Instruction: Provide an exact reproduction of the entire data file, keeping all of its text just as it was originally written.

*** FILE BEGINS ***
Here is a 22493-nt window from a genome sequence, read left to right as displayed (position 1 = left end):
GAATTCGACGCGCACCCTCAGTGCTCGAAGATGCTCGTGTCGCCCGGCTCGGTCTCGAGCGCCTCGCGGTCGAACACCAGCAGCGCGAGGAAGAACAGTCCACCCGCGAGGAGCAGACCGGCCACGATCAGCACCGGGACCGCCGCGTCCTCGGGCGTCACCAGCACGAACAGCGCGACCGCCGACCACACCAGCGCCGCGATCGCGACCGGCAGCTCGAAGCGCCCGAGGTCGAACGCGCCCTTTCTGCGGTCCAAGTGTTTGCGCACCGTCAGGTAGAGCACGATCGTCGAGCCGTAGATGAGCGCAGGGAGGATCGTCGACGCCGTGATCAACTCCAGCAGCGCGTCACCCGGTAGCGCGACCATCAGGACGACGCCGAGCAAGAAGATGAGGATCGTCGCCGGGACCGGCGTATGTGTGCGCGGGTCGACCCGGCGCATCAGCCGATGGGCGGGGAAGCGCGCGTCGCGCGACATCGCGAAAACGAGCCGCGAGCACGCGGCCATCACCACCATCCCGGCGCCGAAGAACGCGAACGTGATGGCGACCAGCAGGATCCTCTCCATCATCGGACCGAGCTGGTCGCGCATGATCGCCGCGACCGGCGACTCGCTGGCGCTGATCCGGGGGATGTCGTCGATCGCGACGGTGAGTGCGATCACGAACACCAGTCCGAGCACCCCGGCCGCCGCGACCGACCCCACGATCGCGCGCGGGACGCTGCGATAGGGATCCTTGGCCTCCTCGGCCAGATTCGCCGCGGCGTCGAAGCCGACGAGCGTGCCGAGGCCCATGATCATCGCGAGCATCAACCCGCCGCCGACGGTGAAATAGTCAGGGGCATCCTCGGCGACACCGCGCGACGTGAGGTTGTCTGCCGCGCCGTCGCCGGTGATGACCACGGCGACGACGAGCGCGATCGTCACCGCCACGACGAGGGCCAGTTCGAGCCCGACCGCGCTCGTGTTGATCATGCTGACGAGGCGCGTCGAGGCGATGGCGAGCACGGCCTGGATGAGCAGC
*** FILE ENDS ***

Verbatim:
Here is a 22493-nt window from a genome sequence, read left to right as displayed (position 1 = left end):
GAATTCGACGCGCACCCTCAGTGCTCGAAGATGCTCGTGTCGCCCGGCTCGGTCTCGAGCGCCTCGCGGTCGAACACCAGCAGCGCGAGGAAGAACAGTCCACCCGCGAGGAGCAGACCGGCCACGATCAGCACCGGGACCGCCGCGTCCTCGGGCGTCACCAGCACGAACAGCGCGACCGCCGACCACACCAGCGCCGCGATCGCGACCGGCAGCTCGAAGCGCCCGAGGTCGAACGCGCCCTTTCTGCGGTCCAAGTGTTTGCGCACCGTCAGGTAGAGCACGATCGTCGAGCCGTAGATGAGCGCAGGGAGGATCGTCGACGCCGTGATCAACTCCAGCAGCGCGTCACCCGGTAGCGCGACCATCAGGACGACGCCGAGCAAGAAGATGAGGATCGTCGCCGGGACCGGCGTATGTGTGCGCGGGTCGACCCGGCGCATCAGCCGATGGGCGGGGAAGCGCGCGTCGCGCGACATCGCGAAAACGAGCCGCGAGCACGCGGCCATCACCACCATCCCGGCGCCGAAGAACGCGAACGTGATGGCGACCAGCAGGATCCTCTCCATCATCGGACCGAGCTGGTCGCGCATGATCGCCGCGACCGGCGACTCGCTGGCGCTGATCCGGGGGATGTCGTCGATCGCGACGGTGAGTGCGATCACGAACACCAGTCCGAGCACCCCGGCCGCCGCGACCGACCCCACGATCGCGCGCGGGACGCTGCGATAGGGATCCTTGGCCTCCTCGGCCAGATTCGCCGCGGCGTCGAAGCCGACGAGCGTGCCGAGGCCCATGATCATCGCGAGCATCAACCCGCCGCCGACGGTGAAATAGTCAGGGGCATCCTCGGCGACACCGCGCGACGTGAGGTTGTCTGCCGCGCCGTCGCCGGTGATGACCACGGCGACGACGAGCGCGATCGTCACCGCCACGACGAGGGCCAGTTCGAGCCCGACCGCGCTCGTGTTGATCATGCTGACGAGGCGCGTCGAGGCGATGGCGAGCACGGCCTGGATGAGCAGC